House specialty: The ever-changing, five-course tasting menu at Doot Doot Doot is a showstopper, pairing artfully prepared Mornington Peninsula produce with wines from vineyards under 27 acres in size.
BABYLONSTOREN, Franschhoek, South Africa
Located an hour outside Cape Town in the Franschhoek wine valley, this farm is one of the oldest and best preserved examples of Cape Dutch farmland. The 8-acre garden at the heart of the farm grows everything from waterblommetjies, edible flowers, to several varieties of prickly pear. The garden’s bounties are served in the three restaurants, Babel, Greenhouse, and Bakery, reflecting the farm’s “pick, clean, and serve” philosophy. The garden plays host to several hands-on workshops every month, or guests can tour the estate’s wine cellar and drink away the day in the tasting room. The suites and cottages, set adjacent to the garden, all feel like part of an elegant, contemporary country home.
House specialty: The green, red, or yellow salad, an assortment of fruits and vegetables (arranged by color) picked from the garden daily.
DON ALFONSO 1890, Sant’Agata sui Due Golfi, Italy
Italians excel at two things above all else: good taste and warm hospitality, and the Iaccarino family are standouts at both. Their Amalfi Coast compound, located in a
town on a hilltop overlooking the Bay of Naples and the Bay of Salerno, is picturesque and charming, with hotel rooms named for herbs and a wine cellar that dates back to the Etruscan era. The only thing more scenic is their vegetable garden on a nearby cliff, which has postcard views of Capri. They’ll happily drive you over for a tour – you won’t be able to find it otherwise. Save time for a cooking class, because no one should leave without learning to make a Neapolitan pizza.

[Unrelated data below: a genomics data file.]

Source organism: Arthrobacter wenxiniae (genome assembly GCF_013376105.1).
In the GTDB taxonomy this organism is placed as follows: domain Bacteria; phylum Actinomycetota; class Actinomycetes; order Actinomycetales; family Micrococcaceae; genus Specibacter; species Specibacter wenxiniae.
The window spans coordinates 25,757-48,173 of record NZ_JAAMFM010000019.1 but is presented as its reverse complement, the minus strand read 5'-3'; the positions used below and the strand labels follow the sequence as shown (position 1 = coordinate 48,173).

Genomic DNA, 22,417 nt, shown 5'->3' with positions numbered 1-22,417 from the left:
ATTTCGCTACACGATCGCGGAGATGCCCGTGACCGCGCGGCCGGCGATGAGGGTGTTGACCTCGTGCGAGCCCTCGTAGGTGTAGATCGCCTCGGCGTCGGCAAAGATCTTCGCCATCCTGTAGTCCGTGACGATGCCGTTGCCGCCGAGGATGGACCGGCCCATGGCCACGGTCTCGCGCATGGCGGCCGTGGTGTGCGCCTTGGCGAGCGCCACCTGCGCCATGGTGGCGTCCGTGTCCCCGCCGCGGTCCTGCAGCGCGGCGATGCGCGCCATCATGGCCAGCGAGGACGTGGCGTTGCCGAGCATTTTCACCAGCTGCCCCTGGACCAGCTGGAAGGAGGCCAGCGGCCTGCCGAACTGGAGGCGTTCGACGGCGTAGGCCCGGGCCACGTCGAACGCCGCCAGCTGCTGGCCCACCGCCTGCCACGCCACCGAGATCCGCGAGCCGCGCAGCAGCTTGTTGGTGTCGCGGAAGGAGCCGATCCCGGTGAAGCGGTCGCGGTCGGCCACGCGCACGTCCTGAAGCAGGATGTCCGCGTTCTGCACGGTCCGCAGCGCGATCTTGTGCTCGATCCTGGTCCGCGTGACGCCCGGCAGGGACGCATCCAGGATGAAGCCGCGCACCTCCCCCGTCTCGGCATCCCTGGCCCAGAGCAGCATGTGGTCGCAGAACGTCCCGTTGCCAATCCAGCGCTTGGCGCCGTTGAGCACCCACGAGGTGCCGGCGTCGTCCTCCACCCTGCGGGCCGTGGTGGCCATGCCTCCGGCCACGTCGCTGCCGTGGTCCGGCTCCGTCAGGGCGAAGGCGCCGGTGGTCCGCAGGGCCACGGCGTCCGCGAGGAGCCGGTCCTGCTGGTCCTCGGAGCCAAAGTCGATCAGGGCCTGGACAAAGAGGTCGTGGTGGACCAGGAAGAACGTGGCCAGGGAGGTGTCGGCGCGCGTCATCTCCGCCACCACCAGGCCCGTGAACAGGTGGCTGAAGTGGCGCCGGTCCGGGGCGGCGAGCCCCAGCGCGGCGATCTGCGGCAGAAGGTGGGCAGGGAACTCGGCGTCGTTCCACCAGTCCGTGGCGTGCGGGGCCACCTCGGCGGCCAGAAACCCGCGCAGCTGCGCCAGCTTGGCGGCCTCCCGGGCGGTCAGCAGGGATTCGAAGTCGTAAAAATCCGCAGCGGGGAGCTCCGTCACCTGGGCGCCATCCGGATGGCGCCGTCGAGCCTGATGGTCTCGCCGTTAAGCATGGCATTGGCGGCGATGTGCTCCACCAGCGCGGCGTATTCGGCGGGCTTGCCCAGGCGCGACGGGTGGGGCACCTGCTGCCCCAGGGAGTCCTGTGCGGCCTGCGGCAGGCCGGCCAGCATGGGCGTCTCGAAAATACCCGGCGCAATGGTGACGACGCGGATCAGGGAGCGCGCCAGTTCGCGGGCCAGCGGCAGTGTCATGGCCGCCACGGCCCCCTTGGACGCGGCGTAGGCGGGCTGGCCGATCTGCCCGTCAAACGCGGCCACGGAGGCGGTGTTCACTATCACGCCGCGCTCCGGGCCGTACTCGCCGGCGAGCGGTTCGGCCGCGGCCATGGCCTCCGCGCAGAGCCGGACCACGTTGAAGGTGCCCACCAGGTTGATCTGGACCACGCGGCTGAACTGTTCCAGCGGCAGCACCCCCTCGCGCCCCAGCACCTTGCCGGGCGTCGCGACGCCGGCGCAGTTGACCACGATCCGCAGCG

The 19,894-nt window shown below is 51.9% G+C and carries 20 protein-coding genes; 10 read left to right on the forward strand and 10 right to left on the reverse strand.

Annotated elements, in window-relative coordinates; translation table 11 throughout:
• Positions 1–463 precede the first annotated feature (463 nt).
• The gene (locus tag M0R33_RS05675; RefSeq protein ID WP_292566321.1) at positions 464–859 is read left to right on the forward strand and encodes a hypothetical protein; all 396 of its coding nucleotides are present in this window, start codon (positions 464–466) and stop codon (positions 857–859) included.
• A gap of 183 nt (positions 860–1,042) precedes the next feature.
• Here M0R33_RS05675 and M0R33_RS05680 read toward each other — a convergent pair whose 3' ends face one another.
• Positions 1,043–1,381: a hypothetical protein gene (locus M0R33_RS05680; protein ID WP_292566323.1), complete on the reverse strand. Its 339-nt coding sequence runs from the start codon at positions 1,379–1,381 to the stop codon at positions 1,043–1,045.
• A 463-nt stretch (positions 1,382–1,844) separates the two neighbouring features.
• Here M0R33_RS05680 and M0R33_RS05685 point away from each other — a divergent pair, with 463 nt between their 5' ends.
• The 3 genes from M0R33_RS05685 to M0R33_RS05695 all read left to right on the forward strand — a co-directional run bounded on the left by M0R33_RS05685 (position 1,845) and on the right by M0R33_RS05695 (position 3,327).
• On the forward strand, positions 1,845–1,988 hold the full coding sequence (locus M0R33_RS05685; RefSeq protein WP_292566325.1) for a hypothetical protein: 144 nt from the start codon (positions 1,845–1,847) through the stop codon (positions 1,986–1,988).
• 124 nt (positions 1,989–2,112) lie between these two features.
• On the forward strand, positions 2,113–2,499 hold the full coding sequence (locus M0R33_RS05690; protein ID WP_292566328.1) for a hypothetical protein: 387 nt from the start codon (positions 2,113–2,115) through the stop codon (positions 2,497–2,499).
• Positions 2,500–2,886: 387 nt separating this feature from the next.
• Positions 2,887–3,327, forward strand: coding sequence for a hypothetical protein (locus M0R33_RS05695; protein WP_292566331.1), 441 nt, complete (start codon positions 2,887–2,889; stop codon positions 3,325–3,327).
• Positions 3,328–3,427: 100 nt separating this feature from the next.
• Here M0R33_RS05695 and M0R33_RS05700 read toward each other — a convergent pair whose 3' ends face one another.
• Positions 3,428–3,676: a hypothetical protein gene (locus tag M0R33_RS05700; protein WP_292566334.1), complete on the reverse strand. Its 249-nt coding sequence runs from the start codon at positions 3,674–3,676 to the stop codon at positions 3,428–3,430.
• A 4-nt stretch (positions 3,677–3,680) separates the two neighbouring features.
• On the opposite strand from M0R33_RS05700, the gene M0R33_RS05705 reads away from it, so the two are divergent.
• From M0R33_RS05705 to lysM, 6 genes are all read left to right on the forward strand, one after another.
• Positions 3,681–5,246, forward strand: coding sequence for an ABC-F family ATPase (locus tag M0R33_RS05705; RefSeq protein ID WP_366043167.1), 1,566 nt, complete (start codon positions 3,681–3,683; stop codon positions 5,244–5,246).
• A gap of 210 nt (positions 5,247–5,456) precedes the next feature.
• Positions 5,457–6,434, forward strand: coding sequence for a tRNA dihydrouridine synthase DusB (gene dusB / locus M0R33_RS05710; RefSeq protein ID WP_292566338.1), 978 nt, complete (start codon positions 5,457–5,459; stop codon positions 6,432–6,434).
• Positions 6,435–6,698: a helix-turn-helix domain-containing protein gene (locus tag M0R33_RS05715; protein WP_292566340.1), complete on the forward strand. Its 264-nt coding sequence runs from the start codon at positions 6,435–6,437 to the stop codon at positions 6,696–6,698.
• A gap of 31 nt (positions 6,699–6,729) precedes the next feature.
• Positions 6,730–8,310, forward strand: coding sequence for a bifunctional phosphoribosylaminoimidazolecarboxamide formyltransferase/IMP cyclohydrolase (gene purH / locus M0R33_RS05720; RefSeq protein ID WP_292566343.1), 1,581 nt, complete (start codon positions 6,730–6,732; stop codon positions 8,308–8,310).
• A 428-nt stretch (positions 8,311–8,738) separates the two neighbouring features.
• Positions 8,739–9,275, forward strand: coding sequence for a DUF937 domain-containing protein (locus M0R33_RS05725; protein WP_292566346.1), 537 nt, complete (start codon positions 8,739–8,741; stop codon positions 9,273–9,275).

House specialty: Modern interpretations of classic dishes, wherein cutting-edge techniques and dazzling presentations take fried calamari and zabaglione to new heights.
SERENBE, Chattahoochee Hills, Georgia, U.S.A.
This six-building, 27-room hotel is situated on 60 acres. including a 25-acre organic farm, in Serenbe, a relatively new, progressive, sustainable community on the outskirts of Atlanta that locavores love for its charming, very affordable country-retreat feel. The focus is on regional cuisine – using locally grown, organic ingredients from the restaurant’s own garden as well as from Serenbe Farms – which can be sampled in everything from afternoon tea and evening sweets to the full country breakfast, all of which are included in the stay. Chef Brian Moll lives down the road and is known to forage while walking to work at the community’s acclaimed restaurant, The Farmhouse.
House specialty: It’s the South, so you shouldn’t go home without trying the Farmhouse fried chicken, Carolina Gold rice risotto, and bourbon pecan pie.
BELMOND LE MANOIR AUX QUAT’SAISONS, Oxfordshire, England
Le Manoir, which recently became a Belmond property, is an OG farm-to-table experience: Ot was at the forefront of locavore before it became an overused buzzword, and has maintained two Michelin stars for over 30 years. A short hop from London, it’s a global Eden where the chef and menu are French, one garden is Japanese, the croquet pitch is British, and the pampered guests feel connected to Mother Earth. The 32-room hotel is at once sumptuous and cozy; the meals are refined and fresh. The cookery school offers a wide range of topics (summer dinner party, patisserie, kitchen secrets) in half- and full-day options, for adults as well as children.
House specialty: Everything from the 2-acre garden, which produces varieties of 90 vegetables, more than 70 herbs, 20 different mushrooms, and an orchard of apples, pears, and quince.
This is an edited excerpt taken from Travel Anywhere (and avoid being a tourist) by Jeralyn Gerba and Pavia Rosati, founders of travel website Fathom, published by Hardie Grant Books April 2019, RRP $19.99. Jeralyn Gerba and Pavia Rosati constantly criss-cross the globe in search of the new and the timeless, the celebrated and the undiscovered.